- Subject index
In terms of media and communication history, we are arguably in the midst of a social media paradigm. Well-known platforms like Twitter and Facebook have gone from being viewed as mere sites of teenage distraction to becoming embedded ICT infrastructure in mainstream organisations across the society, culture, and economy; such platforms, their uses, and their politics are increasingly entangled with everyday life, work, and relationships. For the past decade there has been a burgeoning interest in social media. This highly international Handbook addresses the most significant research themes, methodological approaches and debates in this field via substantial chapters specially commissioned from leading scholars coming from a range of disciplinary perspectives centered on but extending beyond the social sciences and humanities. Part One: Histories and Pre-Histories Part Two: Approaches and Methods Part Three: Technologies & Business Models Part Four: Practices & Problems Part Five: Social, Cultural & Economic Domains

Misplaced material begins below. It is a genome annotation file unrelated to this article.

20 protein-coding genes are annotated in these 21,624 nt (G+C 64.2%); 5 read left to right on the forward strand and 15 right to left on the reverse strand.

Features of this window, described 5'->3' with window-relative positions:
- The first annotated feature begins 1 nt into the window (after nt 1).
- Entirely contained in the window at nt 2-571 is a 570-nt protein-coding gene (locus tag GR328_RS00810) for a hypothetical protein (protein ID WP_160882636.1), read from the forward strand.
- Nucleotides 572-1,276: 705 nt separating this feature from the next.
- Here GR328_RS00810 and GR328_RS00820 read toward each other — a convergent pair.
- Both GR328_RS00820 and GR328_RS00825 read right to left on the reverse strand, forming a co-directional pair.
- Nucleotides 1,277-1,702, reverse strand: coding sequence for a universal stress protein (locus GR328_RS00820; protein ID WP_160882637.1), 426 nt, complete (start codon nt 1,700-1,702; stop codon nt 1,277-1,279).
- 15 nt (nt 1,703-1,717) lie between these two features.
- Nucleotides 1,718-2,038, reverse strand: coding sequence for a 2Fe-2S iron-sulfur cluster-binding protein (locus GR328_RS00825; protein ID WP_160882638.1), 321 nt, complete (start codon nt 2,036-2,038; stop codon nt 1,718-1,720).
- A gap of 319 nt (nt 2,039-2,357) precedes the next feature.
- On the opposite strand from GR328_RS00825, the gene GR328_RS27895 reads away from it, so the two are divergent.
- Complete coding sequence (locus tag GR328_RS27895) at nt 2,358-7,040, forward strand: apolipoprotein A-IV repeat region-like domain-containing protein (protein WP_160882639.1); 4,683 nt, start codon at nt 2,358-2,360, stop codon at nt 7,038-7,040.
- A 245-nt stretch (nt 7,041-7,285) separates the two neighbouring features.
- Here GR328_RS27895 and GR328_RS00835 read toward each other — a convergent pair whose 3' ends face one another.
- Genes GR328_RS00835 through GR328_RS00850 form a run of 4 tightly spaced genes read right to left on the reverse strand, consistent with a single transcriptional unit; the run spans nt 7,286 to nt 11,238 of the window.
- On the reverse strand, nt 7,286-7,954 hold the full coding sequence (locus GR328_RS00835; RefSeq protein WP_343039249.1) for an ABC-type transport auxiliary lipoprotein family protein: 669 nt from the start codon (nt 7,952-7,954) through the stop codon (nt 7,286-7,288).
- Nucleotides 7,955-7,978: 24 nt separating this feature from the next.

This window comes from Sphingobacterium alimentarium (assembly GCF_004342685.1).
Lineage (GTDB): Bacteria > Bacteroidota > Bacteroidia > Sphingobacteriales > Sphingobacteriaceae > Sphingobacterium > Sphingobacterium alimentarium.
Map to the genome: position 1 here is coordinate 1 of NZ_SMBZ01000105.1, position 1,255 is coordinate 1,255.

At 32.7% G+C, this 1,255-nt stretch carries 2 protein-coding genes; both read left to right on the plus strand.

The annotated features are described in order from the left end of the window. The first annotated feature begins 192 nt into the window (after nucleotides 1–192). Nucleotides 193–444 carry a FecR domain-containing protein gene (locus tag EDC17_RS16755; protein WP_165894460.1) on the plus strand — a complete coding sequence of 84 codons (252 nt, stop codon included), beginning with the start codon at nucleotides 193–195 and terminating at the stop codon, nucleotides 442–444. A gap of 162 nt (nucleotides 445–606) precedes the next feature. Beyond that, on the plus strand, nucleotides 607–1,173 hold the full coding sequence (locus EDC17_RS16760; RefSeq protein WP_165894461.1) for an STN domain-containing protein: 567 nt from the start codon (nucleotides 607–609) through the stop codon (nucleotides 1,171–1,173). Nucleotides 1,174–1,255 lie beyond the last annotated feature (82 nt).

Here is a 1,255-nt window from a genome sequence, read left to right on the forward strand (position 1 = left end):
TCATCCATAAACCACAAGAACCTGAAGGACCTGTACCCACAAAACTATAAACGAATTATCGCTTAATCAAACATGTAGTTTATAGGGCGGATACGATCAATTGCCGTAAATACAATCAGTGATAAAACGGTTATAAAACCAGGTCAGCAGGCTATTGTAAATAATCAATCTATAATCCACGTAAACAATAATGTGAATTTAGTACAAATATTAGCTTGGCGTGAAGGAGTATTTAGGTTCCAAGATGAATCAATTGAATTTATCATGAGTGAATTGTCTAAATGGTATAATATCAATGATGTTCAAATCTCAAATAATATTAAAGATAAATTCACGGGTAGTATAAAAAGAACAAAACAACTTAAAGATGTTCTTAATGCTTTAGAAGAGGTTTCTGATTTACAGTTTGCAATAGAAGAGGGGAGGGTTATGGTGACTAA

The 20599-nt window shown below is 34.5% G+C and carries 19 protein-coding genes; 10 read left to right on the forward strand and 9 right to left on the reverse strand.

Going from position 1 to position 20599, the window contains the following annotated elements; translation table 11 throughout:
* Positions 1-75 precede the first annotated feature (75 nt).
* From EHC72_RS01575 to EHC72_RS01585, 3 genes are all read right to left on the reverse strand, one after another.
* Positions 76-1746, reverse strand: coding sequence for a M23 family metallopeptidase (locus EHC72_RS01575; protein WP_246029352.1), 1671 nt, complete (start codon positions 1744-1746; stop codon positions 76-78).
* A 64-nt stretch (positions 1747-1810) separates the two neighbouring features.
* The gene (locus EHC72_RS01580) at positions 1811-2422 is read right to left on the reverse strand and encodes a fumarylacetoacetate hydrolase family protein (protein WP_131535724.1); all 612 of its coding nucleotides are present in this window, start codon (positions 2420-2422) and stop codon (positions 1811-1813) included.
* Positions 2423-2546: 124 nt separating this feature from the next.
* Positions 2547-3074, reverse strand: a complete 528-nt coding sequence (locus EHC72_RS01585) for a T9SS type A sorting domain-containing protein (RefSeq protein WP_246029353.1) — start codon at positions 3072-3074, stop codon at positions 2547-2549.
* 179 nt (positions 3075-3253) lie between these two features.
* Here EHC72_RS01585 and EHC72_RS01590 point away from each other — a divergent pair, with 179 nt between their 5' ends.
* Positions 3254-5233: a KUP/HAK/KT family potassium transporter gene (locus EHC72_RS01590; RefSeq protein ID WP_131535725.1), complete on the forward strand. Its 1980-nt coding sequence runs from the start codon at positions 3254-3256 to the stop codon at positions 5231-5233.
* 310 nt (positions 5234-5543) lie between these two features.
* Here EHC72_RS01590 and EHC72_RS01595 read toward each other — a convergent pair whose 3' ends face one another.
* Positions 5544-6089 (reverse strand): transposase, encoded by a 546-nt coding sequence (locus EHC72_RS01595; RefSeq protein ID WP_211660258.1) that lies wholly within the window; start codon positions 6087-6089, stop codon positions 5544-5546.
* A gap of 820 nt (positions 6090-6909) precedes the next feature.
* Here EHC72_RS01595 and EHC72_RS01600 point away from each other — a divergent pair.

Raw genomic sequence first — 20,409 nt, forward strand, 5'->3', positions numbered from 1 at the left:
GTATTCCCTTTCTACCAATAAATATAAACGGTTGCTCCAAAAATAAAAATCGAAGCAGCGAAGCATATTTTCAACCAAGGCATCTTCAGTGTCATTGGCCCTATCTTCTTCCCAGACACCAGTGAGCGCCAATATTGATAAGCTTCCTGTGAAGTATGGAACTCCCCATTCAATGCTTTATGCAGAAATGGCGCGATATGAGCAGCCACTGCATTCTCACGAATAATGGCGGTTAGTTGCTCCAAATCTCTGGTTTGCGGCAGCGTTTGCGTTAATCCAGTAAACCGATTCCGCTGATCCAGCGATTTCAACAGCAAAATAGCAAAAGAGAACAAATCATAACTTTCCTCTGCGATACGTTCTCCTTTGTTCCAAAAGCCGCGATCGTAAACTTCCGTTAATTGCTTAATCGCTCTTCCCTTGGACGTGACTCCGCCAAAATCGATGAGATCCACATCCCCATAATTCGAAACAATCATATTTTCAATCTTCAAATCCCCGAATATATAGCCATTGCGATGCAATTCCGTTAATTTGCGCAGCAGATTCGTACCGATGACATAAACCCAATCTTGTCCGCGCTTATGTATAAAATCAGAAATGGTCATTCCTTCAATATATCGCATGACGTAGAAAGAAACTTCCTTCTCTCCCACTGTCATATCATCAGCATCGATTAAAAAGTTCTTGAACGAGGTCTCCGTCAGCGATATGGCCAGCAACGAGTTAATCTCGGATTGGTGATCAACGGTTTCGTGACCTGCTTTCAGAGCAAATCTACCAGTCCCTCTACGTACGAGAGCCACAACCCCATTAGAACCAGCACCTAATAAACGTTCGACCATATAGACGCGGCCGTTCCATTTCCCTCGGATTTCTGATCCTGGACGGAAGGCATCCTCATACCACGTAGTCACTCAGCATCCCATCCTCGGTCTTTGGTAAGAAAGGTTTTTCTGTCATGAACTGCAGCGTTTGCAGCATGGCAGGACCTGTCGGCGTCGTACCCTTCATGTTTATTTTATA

Chapter 30: Social Media and New Protest Movements
Social Media and New Protest Movements
From the Arab Spring to the Occupy movement and the Gezi Park protests, major contemporary protest movements have been accompanied by intense social media activity. Millions of social media users have become involved in the rapid and widespread production and circulation of activist materials, including everything from protest hashtags, second-hand rumours and photoshopped images, to first-hand eyewitness reports and video evidence. In January and February 2011, the opposition against the dictatorial regimes in Tunisia and Egypt especially used Facebook and text messaging to share reports on the events in the streets, while Twitter played a vital role in the ...